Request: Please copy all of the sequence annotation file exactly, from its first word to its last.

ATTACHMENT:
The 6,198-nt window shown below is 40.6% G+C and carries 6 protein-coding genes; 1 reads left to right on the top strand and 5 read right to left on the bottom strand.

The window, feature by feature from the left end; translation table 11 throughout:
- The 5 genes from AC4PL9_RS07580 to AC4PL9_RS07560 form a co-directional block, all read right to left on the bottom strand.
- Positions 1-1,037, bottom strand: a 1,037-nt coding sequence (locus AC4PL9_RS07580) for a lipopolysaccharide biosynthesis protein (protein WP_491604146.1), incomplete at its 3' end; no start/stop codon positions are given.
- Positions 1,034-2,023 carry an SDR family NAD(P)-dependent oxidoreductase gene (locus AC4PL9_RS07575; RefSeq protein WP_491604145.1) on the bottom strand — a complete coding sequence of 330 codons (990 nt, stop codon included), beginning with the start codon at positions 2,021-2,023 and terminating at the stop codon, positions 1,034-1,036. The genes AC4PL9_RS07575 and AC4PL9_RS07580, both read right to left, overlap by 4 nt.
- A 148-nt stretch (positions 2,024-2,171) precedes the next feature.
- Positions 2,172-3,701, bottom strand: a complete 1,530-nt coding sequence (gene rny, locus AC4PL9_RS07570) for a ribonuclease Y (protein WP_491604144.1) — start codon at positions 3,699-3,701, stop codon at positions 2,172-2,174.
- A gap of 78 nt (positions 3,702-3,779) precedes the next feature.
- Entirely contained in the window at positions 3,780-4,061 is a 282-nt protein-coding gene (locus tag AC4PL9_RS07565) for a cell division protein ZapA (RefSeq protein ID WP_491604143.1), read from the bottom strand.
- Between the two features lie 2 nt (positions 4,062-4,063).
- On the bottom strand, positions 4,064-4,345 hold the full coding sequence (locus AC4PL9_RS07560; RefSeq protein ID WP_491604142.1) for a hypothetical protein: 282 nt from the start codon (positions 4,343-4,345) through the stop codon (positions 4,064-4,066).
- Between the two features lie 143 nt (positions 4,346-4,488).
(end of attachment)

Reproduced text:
The 6,198-nt window shown below is 40.6% G+C and carries 6 protein-coding genes; 1 reads left to right on the top strand and 5 read right to left on the bottom strand.

The window, feature by feature from the left end; translation table 11 throughout:
- The 5 genes from AC4PL9_RS07580 to AC4PL9_RS07560 form a co-directional block, all read right to left on the bottom strand.
- Positions 1-1,037, bottom strand: a 1,037-nt coding sequence (locus AC4PL9_RS07580) for a lipopolysaccharide biosynthesis protein (protein WP_491604146.1), incomplete at its 3' end; no start/stop codon positions are given.
- Positions 1,034-2,023 carry an SDR family NAD(P)-dependent oxidoreductase gene (locus AC4PL9_RS07575; RefSeq protein WP_491604145.1) on the bottom strand — a complete coding sequence of 330 codons (990 nt, stop codon included), beginning with the start codon at positions 2,021-2,023 and terminating at the stop codon, positions 1,034-1,036. The genes AC4PL9_RS07575 and AC4PL9_RS07580, both read right to left, overlap by 4 nt.
- A 148-nt stretch (positions 2,024-2,171) precedes the next feature.
- Positions 2,172-3,701, bottom strand: a complete 1,530-nt coding sequence (gene rny, locus AC4PL9_RS07570) for a ribonuclease Y (protein WP_491604144.1) — start codon at positions 3,699-3,701, stop codon at positions 2,172-2,174.
- A gap of 78 nt (positions 3,702-3,779) precedes the next feature.
- Entirely contained in the window at positions 3,780-4,061 is a 282-nt protein-coding gene (locus tag AC4PL9_RS07565) for a cell division protein ZapA (RefSeq protein ID WP_491604143.1), read from the bottom strand.
- Between the two features lie 2 nt (positions 4,062-4,063).
- On the bottom strand, positions 4,064-4,345 hold the full coding sequence (locus AC4PL9_RS07560; RefSeq protein ID WP_491604142.1) for a hypothetical protein: 282 nt from the start codon (positions 4,343-4,345) through the stop codon (positions 4,064-4,066).
- Between the two features lie 143 nt (positions 4,346-4,488).